Examples of various trademarks
It is important to think about what you want your company to look like to be perceived the way you want: with a word, a figure or a sound?
A word mark consists of one or more words, for example Japp or Marco Polo. It may also be made of number or letter combinations, such as SVT or 3RT. A word mark may also consist of typographic characters, such as question marks and exclamation points. The word mark is always registered in a standard font. This means that you must also apply for a figurative mark if the trademark has a graphical element.
Example: Carolina Klüft
Registering a personal name as a trademark is somewhat common among people with a name used in official contexts. Carolina Klüft is one of the people who have chosen to protect their name as a trademark.
Figurative marks are the trademarks that consist of only a figure or a figure that is combined with words. This also includes word marks that have been designed with a special font; this may be either in black-and-white or in colour.
Since 1892, the association Friluftsfrämjandet has encouraged people to go out and get fresh air. The logotype with the ‘Vildmannen’ (the wild man) as the man on skis is known, has been present for more than 100 years and is registered as a figurative mark.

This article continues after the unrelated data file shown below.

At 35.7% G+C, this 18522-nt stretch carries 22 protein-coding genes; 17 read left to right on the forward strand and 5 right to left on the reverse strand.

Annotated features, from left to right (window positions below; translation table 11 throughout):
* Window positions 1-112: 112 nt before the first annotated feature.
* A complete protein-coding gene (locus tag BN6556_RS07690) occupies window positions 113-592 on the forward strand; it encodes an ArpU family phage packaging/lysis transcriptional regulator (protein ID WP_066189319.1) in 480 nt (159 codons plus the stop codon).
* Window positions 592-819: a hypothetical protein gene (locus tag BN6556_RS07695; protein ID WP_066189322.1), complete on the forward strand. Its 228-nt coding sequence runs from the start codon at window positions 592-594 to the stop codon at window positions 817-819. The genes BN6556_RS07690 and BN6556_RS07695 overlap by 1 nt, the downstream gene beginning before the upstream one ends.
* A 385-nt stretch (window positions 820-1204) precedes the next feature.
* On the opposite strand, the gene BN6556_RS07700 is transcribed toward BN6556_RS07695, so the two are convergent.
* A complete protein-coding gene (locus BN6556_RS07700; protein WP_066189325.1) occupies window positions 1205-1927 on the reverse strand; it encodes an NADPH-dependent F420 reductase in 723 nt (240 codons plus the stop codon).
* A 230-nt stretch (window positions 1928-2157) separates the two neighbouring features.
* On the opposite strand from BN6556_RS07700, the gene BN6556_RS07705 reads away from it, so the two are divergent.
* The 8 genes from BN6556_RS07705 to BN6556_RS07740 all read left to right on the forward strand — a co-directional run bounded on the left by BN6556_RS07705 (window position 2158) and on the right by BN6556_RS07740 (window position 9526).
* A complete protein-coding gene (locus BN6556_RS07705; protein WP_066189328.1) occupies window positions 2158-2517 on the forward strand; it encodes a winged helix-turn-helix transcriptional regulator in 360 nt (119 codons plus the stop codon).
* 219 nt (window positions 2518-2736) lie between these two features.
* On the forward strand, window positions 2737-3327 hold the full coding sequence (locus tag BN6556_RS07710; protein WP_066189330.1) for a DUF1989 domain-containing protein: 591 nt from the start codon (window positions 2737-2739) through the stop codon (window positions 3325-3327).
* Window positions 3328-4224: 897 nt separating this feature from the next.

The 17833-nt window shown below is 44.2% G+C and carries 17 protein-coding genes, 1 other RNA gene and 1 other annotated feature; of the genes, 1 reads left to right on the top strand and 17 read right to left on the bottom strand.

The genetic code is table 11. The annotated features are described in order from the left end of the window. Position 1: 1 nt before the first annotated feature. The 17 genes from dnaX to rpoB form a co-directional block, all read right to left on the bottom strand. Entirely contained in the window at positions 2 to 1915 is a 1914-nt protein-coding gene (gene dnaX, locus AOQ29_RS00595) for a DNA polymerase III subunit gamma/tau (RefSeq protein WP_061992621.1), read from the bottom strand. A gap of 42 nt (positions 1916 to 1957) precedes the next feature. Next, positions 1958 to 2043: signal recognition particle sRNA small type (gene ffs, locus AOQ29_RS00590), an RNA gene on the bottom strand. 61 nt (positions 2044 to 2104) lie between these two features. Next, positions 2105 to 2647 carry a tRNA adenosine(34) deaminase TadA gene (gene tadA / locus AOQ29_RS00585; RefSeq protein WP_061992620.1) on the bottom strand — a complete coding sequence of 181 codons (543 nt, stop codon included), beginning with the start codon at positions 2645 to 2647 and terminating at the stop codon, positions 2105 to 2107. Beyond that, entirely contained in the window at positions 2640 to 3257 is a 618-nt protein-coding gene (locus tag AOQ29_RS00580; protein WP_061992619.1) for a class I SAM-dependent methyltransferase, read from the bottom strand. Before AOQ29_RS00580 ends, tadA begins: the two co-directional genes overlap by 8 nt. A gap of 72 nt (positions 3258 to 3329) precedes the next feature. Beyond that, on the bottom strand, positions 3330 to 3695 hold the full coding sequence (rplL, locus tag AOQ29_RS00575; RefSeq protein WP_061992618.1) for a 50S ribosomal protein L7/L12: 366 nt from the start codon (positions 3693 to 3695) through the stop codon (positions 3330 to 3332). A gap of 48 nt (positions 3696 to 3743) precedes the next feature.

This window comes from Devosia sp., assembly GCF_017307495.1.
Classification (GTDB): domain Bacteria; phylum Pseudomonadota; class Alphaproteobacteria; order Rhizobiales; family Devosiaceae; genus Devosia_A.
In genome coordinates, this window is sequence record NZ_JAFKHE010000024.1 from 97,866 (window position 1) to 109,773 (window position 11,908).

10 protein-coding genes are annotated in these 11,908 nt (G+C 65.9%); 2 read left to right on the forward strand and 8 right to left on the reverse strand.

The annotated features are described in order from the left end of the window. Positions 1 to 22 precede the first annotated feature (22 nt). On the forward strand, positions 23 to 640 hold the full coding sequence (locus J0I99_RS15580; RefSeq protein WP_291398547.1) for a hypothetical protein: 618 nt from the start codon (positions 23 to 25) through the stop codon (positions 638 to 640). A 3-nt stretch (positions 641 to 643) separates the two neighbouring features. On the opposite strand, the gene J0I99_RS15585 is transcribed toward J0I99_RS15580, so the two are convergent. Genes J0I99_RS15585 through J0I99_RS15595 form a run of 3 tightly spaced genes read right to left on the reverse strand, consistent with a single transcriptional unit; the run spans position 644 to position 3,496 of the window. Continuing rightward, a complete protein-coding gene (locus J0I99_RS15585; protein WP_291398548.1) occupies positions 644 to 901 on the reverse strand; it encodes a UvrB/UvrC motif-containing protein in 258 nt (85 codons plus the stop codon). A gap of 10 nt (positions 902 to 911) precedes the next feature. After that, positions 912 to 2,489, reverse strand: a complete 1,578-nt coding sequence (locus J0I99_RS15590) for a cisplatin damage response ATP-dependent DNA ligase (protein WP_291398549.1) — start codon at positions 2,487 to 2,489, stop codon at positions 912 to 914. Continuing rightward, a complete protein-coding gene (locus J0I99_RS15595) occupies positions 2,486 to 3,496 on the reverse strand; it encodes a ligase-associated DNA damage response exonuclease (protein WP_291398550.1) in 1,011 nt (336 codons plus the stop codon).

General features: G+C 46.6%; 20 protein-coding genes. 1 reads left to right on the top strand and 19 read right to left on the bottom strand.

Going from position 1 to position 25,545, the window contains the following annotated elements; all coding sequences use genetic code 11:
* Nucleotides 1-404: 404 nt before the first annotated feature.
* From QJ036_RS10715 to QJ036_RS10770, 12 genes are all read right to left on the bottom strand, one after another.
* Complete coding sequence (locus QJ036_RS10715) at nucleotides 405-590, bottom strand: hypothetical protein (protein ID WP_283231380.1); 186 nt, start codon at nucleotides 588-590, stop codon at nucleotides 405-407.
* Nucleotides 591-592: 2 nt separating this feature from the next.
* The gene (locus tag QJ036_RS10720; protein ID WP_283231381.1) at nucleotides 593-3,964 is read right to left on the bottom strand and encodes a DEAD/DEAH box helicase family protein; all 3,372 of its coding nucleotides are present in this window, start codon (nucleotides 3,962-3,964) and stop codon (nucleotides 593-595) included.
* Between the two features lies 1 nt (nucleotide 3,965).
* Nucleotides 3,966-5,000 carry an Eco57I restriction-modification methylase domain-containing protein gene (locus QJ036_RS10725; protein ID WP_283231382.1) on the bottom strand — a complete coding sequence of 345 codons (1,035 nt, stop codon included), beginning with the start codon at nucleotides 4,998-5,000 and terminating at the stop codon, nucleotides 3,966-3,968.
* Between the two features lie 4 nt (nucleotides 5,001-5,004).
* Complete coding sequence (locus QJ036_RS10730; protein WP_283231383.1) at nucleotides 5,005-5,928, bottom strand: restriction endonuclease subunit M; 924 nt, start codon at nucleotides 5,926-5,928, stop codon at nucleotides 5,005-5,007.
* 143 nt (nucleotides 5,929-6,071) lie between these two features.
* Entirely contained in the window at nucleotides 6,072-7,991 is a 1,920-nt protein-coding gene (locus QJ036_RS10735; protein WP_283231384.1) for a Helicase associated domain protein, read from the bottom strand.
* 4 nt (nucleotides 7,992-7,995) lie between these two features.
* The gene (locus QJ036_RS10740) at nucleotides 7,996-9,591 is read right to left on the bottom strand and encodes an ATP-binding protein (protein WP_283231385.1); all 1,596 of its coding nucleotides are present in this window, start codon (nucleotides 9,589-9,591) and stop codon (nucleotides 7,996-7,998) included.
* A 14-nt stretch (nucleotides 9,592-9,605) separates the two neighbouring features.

A sound mark consists of a sound or a melody.
Today, it is not uncommon for a company to register a sound as a trademark. The first company to register a sound mark in Sweden was Hemglass. Their well-known melody has been a registered trademark since 1999.
When the product itself or the product’s packaging has a unique shape, such as a perfume or liqueur bottle with a shape that is not already on the market, you can apply to register it as a three-dimensional mark.
A mark where the parts that the trademark consist of are shifted, change or move. An example of a motion mark is an animated logotype.
A mark that consists of a combination of sound and images.
A mark where a three-dimensional image is shown through holographic technology.
A position mark consists of a special placement of a trademark on a product.
A regular pattern can be protected as a pattern mark.
Collective, guarantee and certification marks
A collective, guarantee or certification mark is not a kind of mark, but can be any kind of trademark.
Read more about Collective, guarantee and certification marks